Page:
Çevik said that according to the writings on the walls of the temple-like grave made for Opramoas after his death, the amount of money he had given to charity was 3 million dinars, which was astronomic.

Çevik said Opramoas also provided dowry for newly married couples and food for the poor. Çevik likened his acts to the ones in the month of Ramadan, adding, “But he was helping people throughout the year. He met everyone’s needs. He even paid the wages of the workers of the Lycian Union.”

ANSİAD membership
Çevik said he made a membership application last year to ANSİAD, thinking Opramoas should be a model for today’s businessmen. He said the management accepted the application, marking a first in the world.

“The membership certificate was given to Kumluca Mayor Hüsamettin Çetinkaya because Opramoas was from Kumluca. As a reference, I gave the name of Roman Empire Antonius Pius in the letter. I am very excited about it. We brought together the past and the preset. We told the businessmen ‘let the most precious businessman be a model for you; let him be your honorary member.’ Almost 2,000 businessmen are members of this association. This is a first in the world. Opramoas deserved it and ANSİAD got this chance. No association in the world has a 2,000 year-old ancestor,” the professor said.

Besides Pius, the application letter also included doctor Heracleitos, Kumluca Mayor Çetinkaya and Akdeniz University academics Çevik and İsa Kızgut.

Rhodiapolis has not any remains to reflect the pre-7th century BC except for the rock tomb that has the Lycian script.

The earliest known remains in the city are the Classical Age rock tombs. It appears to be a Roman city connected to traditions other than the Lycian inscribed rock tomb and the Hellenistic tower to the north of the theater. However, a large part of the ruins that have been destroyed are of the Byzantine era.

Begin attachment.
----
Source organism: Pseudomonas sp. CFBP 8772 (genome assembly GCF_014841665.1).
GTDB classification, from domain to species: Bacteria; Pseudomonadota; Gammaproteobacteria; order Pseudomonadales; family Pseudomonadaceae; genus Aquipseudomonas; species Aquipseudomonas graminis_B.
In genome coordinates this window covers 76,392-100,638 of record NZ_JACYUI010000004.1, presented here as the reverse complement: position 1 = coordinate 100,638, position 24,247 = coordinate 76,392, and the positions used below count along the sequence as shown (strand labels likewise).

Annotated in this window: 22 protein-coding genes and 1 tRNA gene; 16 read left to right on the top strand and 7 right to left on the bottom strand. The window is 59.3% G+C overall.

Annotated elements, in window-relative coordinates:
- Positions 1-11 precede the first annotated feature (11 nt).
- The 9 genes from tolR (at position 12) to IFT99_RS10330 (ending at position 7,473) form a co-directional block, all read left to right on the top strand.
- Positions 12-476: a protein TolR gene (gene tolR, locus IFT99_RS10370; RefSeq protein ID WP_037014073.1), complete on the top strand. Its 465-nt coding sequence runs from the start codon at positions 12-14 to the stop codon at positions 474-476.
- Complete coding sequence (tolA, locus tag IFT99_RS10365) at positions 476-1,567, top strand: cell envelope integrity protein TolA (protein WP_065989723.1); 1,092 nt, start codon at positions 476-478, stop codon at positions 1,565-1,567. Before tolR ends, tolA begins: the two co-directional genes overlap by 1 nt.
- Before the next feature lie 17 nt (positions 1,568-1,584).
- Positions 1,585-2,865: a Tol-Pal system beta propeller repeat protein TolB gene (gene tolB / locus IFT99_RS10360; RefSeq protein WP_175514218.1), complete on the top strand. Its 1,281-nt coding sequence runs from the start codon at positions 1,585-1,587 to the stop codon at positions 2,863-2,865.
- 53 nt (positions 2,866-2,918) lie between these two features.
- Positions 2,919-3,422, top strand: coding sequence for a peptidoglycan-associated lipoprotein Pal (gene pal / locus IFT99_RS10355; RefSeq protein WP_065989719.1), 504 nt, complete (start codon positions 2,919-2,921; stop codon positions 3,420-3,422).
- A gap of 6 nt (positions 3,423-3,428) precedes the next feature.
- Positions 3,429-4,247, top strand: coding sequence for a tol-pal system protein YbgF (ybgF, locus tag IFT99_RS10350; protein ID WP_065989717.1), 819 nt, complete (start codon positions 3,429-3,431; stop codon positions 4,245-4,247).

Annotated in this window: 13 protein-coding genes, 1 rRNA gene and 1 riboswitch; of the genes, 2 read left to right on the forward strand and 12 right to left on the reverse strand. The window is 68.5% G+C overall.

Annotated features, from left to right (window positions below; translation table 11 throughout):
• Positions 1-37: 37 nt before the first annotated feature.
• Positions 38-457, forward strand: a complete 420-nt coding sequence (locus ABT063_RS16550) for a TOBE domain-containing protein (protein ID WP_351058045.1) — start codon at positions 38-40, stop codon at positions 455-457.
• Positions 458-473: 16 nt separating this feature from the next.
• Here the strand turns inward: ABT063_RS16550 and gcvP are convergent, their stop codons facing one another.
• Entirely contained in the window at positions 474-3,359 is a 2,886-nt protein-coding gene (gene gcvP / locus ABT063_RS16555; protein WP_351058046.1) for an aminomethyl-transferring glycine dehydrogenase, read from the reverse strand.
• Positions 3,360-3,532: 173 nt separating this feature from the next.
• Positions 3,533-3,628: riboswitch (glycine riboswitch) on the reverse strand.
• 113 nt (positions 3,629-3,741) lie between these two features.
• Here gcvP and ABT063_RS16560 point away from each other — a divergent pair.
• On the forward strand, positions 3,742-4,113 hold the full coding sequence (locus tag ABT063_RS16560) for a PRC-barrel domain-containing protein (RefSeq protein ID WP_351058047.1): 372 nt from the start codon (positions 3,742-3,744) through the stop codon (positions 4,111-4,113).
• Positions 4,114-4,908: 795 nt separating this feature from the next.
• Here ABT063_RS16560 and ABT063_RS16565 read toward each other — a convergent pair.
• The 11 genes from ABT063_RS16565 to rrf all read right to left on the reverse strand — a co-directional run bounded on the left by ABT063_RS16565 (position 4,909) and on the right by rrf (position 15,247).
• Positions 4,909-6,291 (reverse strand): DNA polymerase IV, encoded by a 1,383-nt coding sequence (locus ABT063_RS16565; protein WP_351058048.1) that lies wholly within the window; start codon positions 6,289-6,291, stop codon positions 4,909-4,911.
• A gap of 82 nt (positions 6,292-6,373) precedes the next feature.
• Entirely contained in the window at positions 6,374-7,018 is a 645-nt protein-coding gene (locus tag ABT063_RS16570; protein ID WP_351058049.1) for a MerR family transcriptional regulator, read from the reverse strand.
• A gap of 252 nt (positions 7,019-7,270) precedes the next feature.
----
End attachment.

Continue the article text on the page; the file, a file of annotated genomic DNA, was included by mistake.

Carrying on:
Important remnants; theater, hamam, agora / stoa, sebasteion, temples, churches, cisterns, cenotaphs, necropolises and houses.

The most striking feature of the city is the numerous structures that are still standing, built with or without mortar from small stones. These are of varying sizes, many of which belong to private persons.

There is a small Greek theater in the city center.

The cave of the theater, which is believed to be about 1500 people in capacity, is leaning mostly on the patio and the cavea has 6 kuneus / kerkes among 7 stairs.

The diameter of the orchestra is 10.52 m. The upper section of the stage building, which stretches on the east-west axis, has been completely demolished, only the ground floor has been preserved. 5 doors are opened from the Proskene ceiling.

The monument-tomb, which is full of books and consists of 64 documents with Opramoas’ all official relations, is behind the stage building on the southwest of the theater.

In the city center, the agora and the stoa are integral and the stoa forms the covered part of the agora in the west.

At the top of the theater, only a church with an apside preserved hits the west. The last public building on the eastern border of the settlement is a Roman bath.

The bath is in the Anatolian hamam-gymnasion character with its general plan. The necropolis of Rhodiapolis is concentrated in the east, southeast and north of the city.

The most interesting remnant of the necropolis areas which are in vast majority formed by the sarcophagi belonging to the Roman Period is the rock tombs in Lycian language.

  1. Sources:
    “Rhodiapolis”, Dünden Bugüne Antalya [II. Cilt], Antalya İl Kültür ve Turizm Müdürlüğü, 2012, Antalya, s. 208-209.
  2. The Routledge Handbook of the Peoples and Places of Ancient Western Asia